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All promises cannot be broken, court tells government

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By Sidharth Mishra

Judicial interventions are often decried by the governments of the day as judicial activism. Judicial activism has been described variously by those affected by it. Some say it to be a practice in the judiciary wherein judgments are delivered based on ‘personal opinions’ rather than on existing laws. The other view is that it’s a practice in judiciary of protecting or expanding individual rights through decisions that depart from established precedent or are independent of or in opposition to supposed constitutional or legislative intent.

Whatever the definition but for the citizens of this country facing, as the Chief Justice of India NV Ramana had recently put it, tyranny of electoral politics, judiciary has come to rescue many a times. The most recent examples being the direction given to the Uttar Pradesh and Uttarakhand governments to suspend annual ‘kawad yatra’ and the reprimand to the Karala government for easing lockdown provisions for Eid prayers.
 
It’s in this context that a recent judgment of Delhi High Court is of much relevance. It may come to illustrate the tyrannical traits of electoral politics to a great extent. The order seeks to caution those holding public office that the promises made by them are not in individual capacity but as representative of the office and they are legally enforceable.
 
The judgment, by Justice Prathiba M Singh seeks to remind the political leaders of their duties preserved in the business of governance but forgotten in midst of political fracas. Good governance is judged by those being governed trusting the ability those who govern. This trust can be kept only if promises made are finally and legally sustainable.
 
The case at hand relates to a group of poor labourers petitioning the court that Chief Minister Arvind Kejriwal should be asked to fulfil his promise of paying the house rent on their behalf as they were unable to pay it because of COVID-19 exigencies. Kejriwal did make that promise in March 2020 but did not pursue the matter further. 
 
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“The statements made by persons in power are trusted by the public who repose faith and believe in the same,” Justice Singh observed in the 89-page judgment delivered last week. The bench also directed the Delhi Government to frame a clear policy on payment of rents to affected persons within six weeks.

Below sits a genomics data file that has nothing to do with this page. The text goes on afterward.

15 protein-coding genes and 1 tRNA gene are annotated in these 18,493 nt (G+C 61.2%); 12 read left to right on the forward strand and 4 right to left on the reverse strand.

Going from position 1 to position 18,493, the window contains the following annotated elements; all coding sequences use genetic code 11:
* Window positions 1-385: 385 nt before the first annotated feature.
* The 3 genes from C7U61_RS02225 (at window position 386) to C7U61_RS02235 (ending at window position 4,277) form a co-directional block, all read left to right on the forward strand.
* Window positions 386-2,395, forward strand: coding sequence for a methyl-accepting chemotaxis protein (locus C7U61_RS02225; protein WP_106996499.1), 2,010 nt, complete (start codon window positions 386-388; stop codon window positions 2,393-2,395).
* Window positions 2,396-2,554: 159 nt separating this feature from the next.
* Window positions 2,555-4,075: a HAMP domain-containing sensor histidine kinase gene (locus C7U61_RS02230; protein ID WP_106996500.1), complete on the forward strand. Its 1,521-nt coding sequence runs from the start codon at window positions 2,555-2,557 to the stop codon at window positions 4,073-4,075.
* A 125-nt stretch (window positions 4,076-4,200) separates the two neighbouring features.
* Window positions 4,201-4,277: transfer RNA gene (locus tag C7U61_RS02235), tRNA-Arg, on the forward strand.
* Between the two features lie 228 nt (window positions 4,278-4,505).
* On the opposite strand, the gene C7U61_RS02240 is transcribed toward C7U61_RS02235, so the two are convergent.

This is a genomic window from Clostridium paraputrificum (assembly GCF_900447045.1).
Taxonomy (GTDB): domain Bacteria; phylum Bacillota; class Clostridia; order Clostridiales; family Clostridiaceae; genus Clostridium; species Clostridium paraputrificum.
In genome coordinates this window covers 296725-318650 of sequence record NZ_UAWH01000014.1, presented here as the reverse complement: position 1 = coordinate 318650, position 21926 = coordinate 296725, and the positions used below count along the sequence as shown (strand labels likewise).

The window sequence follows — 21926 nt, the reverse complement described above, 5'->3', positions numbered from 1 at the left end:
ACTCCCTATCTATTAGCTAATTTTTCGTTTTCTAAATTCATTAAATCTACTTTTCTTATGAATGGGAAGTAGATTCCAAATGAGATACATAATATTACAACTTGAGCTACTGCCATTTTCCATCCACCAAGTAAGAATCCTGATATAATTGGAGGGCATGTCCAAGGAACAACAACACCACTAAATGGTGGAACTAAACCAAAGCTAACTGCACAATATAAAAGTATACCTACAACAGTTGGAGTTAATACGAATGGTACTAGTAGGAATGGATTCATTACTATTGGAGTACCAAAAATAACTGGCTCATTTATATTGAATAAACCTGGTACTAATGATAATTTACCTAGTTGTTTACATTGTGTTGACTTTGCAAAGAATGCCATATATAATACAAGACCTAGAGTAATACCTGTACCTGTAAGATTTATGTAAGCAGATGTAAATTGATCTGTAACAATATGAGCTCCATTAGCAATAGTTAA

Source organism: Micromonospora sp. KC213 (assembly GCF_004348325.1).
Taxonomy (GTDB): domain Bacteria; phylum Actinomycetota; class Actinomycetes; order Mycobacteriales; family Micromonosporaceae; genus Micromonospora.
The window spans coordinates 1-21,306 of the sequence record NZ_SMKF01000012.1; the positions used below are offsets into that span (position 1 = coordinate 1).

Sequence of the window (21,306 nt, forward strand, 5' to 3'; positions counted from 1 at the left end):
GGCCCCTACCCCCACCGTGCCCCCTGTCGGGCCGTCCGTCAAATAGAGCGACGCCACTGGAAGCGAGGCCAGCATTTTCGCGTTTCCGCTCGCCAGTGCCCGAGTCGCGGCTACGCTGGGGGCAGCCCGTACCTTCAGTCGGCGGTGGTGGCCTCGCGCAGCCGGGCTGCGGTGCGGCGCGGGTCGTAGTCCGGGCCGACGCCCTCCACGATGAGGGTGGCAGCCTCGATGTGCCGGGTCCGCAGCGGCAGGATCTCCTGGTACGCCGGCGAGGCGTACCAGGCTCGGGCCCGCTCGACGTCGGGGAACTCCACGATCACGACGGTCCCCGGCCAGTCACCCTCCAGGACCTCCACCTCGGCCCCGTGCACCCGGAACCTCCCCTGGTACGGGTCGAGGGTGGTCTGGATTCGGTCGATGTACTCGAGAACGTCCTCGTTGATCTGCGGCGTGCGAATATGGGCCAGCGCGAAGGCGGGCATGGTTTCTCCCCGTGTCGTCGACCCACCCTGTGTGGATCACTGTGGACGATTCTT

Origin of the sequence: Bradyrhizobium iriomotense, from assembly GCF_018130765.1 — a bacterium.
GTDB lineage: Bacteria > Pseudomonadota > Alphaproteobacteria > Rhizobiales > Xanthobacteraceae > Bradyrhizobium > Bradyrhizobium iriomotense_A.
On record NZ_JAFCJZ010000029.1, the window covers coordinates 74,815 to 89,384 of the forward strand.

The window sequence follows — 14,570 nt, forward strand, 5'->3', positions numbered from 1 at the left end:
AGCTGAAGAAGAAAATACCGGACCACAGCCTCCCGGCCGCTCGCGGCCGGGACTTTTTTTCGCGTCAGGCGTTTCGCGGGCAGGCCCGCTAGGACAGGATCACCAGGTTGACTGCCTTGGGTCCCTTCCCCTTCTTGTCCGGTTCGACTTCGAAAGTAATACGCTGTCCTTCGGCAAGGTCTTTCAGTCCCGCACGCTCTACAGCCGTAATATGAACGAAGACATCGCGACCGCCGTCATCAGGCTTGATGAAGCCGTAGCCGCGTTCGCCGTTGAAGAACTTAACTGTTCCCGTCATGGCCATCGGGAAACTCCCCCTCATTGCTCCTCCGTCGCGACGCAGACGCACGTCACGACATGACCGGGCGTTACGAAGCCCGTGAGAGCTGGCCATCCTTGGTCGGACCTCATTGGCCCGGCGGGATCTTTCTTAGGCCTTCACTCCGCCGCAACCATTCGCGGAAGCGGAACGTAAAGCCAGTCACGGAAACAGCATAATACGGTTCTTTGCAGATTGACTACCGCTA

The judge used the term ‘promissory estoppel’ for promises made by the government officials, which are enforceable by law, even if made without formal consideration. It’s like this that a reliable promisor made a promise to a person, who in turn relied on that promise to work out future plans. With Kejriwal going back on the promise, the labourers now find themselves in a quandry.
 
Under a more stringent interpretation, the courts could stop a person holding public offices from making such assertions hereinafter. Justice Singh’s order has the potential of reigning in such political promises, which especially have financial implications for the people in general.
 
The aforementioned order in a way also upholds the spirit of Chief Justice Ramana’s observations, “The idea that people are the ultimate sovereign is also to be found in notions of human dignity and autonomy. A public discourse, that is both reasoned and reasonable, is to be seen as an inherent aspect of human dignity and hence essential to a properly functioning democracy.”   
 
It’s also to be understood that this order may not apply to a ‘political jumla’ – a promise made in course of electoral campaign, but only to ‘official jumla’ – a promise made by a public office. The order in a way also gives the message that the political arm of a government cannot remain perpetually in poll-campaign mode.
 
(The writer is an author and President, Centre for Reforms, Development & Justice) 

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